27 August 2018 | Kelly Richman-Abdou | My Modern Met
Usually, an artist’s “early work” refers to pieces completed at the start of his or her career. In the case of modern master Pablo Picasso, however, the oldest examples of his prolific artistic talent date back much further—beginning, unbelievably, when he was just a child.
Picasso was born in 1881 to an artistic set of parents. His father taught him formal drawing techniques from an early age, and by the age of eight he was skilled in oil paint. His earliest painting, The Picador, is dated 1890 and is likely the oldest surviving painting by the artist.
Over the next few years, Picasso produced academic drawings and paintings that illustrated a rapid improvement. Specifically, his pencil studies from 1890 through 1892 highlight his advanced understanding of classical art fundamentals, including human anatomy.
At just 13 years old, Picasso officially began his career as an artist. During these formative years, he developed a realist style characterized by naturalistic brushwork, a true-to-life color palette, and everyday subject matter.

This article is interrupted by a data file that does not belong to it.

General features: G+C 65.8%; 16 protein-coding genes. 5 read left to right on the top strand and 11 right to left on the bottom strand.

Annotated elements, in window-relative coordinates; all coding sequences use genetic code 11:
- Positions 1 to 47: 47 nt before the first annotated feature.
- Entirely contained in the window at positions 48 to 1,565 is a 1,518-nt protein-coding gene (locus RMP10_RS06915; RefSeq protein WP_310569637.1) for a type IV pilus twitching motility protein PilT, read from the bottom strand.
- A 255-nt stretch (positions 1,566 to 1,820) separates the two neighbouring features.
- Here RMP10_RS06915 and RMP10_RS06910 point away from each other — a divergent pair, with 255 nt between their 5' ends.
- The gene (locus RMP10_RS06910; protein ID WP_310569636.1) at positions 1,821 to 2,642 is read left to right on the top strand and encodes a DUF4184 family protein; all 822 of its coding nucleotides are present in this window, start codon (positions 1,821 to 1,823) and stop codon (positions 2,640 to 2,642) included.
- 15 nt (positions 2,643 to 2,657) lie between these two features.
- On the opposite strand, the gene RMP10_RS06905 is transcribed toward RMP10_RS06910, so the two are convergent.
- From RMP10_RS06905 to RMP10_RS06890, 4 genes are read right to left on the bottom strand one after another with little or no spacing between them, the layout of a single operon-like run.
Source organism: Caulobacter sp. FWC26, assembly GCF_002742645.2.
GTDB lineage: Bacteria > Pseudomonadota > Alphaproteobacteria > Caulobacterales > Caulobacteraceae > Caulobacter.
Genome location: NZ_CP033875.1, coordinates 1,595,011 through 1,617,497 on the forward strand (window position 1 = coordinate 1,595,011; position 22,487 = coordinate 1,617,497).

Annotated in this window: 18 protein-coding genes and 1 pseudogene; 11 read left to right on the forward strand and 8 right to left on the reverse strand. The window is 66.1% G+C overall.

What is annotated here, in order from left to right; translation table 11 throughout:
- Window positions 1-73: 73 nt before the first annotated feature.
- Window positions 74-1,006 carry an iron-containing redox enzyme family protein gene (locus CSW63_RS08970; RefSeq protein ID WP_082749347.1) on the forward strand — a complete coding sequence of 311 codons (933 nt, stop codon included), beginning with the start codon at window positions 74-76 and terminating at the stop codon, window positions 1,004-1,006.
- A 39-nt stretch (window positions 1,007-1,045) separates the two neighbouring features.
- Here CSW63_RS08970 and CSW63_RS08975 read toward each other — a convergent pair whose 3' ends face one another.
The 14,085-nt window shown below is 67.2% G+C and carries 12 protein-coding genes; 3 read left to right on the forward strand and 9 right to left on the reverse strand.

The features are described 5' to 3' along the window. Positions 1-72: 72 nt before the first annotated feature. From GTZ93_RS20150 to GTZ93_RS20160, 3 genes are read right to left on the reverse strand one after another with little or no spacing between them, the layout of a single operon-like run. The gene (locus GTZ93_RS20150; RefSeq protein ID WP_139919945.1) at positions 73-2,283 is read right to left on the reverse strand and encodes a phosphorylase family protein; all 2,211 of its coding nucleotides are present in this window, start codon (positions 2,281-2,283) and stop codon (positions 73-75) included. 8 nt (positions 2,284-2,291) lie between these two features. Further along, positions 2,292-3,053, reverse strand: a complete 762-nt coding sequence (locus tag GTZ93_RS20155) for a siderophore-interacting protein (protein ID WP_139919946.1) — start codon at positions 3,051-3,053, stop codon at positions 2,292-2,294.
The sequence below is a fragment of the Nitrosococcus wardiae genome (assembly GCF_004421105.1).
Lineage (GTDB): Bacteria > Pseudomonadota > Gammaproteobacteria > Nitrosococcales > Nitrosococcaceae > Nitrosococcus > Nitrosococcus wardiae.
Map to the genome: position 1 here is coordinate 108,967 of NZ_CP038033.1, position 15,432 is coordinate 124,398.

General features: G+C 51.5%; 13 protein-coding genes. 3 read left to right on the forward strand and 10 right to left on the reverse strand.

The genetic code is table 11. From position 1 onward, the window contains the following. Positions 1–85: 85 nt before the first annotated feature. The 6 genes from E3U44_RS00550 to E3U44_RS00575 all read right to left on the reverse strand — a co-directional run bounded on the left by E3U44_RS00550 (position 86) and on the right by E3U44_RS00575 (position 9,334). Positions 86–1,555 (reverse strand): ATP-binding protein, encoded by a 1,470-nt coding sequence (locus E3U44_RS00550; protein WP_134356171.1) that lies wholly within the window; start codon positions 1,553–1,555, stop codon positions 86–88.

Specifically, he enjoyed painting portraits of his loved ones and scenes inspired by his Catholic faith. Both of these artistic interests are evident in The First Communion, a large-scale painting of his sister, Lola, from 1896.
Picasso worked in his realist style for the rest of the 1890s. By the turn-of-the-century, however, he had entered his Blue Period, a phase that ushered in a modernist aesthetic and ended the oeuvre now known as his “early work.”
While people with traditional tastes may prefer his childhood work, Picasso himself held his later avant-garde art in higher esteem. “It took me four years to paint like Raphael,” he famously explained, “but a lifetime to paint like a child.”